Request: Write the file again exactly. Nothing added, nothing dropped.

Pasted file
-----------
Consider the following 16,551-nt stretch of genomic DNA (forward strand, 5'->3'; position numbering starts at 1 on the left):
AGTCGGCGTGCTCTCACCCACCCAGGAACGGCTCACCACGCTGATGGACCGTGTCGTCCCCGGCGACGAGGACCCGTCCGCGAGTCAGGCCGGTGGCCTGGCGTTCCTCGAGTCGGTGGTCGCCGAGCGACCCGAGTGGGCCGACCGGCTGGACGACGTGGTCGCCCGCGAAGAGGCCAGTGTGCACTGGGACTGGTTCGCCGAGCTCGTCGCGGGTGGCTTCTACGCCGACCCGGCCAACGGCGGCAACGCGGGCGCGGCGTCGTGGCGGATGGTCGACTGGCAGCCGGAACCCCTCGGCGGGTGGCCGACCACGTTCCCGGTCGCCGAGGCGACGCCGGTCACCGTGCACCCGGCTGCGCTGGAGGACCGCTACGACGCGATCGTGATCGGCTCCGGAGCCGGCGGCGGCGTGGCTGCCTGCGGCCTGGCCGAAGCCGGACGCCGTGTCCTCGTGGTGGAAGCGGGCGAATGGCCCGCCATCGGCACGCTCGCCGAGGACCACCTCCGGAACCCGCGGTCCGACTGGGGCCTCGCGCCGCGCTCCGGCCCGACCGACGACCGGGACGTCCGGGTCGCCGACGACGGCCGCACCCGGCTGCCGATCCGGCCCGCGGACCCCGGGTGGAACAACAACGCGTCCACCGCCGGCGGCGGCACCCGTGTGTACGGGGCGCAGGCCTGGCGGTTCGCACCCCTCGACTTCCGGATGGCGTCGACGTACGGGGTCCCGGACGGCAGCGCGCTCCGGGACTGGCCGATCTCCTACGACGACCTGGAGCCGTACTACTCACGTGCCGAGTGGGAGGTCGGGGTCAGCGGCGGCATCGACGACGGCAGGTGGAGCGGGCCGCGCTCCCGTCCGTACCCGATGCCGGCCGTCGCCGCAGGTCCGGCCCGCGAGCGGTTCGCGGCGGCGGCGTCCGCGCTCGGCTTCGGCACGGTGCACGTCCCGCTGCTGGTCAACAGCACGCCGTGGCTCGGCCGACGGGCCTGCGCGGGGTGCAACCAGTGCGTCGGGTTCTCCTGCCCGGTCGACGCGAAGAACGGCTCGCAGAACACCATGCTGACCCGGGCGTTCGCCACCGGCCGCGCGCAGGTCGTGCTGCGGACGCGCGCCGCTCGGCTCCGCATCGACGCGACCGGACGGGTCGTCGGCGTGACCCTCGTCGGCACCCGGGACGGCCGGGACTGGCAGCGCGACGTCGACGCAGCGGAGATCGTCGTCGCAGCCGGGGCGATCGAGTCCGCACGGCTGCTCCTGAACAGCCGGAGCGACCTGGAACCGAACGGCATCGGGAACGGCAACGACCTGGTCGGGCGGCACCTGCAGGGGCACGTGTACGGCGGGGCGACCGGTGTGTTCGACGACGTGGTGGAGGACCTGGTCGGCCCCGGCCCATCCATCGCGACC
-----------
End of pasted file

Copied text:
Consider the following 16,551-nt stretch of genomic DNA (forward strand, 5'->3'; position numbering starts at 1 on the left):
AGTCGGCGTGCTCTCACCCACCCAGGAACGGCTCACCACGCTGATGGACCGTGTCGTCCCCGGCGACGAGGACCCGTCCGCGAGTCAGGCCGGTGGCCTGGCGTTCCTCGAGTCGGTGGTCGCCGAGCGACCCGAGTGGGCCGACCGGCTGGACGACGTGGTCGCCCGCGAAGAGGCCAGTGTGCACTGGGACTGGTTCGCCGAGCTCGTCGCGGGTGGCTTCTACGCCGACCCGGCCAACGGCGGCAACGCGGGCGCGGCGTCGTGGCGGATGGTCGACTGGCAGCCGGAACCCCTCGGCGGGTGGCCGACCACGTTCCCGGTCGCCGAGGCGACGCCGGTCACCGTGCACCCGGCTGCGCTGGAGGACCGCTACGACGCGATCGTGATCGGCTCCGGAGCCGGCGGCGGCGTGGCTGCCTGCGGCCTGGCCGAAGCCGGACGCCGTGTCCTCGTGGTGGAAGCGGGCGAATGGCCCGCCATCGGCACGCTCGCCGAGGACCACCTCCGGAACCCGCGGTCCGACTGGGGCCTCGCGCCGCGCTCCGGCCCGACCGACGACCGGGACGTCCGGGTCGCCGACGACGGCCGCACCCGGCTGCCGATCCGGCCCGCGGACCCCGGGTGGAACAACAACGCGTCCACCGCCGGCGGCGGCACCCGTGTGTACGGGGCGCAGGCCTGGCGGTTCGCACCCCTCGACTTCCGGATGGCGTCGACGTACGGGGTCCCGGACGGCAGCGCGCTCCGGGACTGGCCGATCTCCTACGACGACCTGGAGCCGTACTACTCACGTGCCGAGTGGGAGGTCGGGGTCAGCGGCGGCATCGACGACGGCAGGTGGAGCGGGCCGCGCTCCCGTCCGTACCCGATGCCGGCCGTCGCCGCAGGTCCGGCCCGCGAGCGGTTCGCGGCGGCGGCGTCCGCGCTCGGCTTCGGCACGGTGCACGTCCCGCTGCTGGTCAACAGCACGCCGTGGCTCGGCCGACGGGCCTGCGCGGGGTGCAACCAGTGCGTCGGGTTCTCCTGCCCGGTCGACGCGAAGAACGGCTCGCAGAACACCATGCTGACCCGGGCGTTCGCCACCGGCCGCGCGCAGGTCGTGCTGCGGACGCGCGCCGCTCGGCTCCGCATCGACGCGACCGGACGGGTCGTCGGCGTGACCCTCGTCGGCACCCGGGACGGCCGGGACTGGCAGCGCGACGTCGACGCAGCGGAGATCGTCGTCGCAGCCGGGGCGATCGAGTCCGCACGGCTGCTCCTGAACAGCCGGAGCGACCTGGAACCGAACGGCATCGGGAACGGCAACGACCTGGTCGGGCGGCACCTGCAGGGGCACGTGTACGGCGGGGCGACCGGTGTGTTCGACGACGTGGTGGAGGACCTGGTCGGCCCCGGCCCATCCATCGCGACC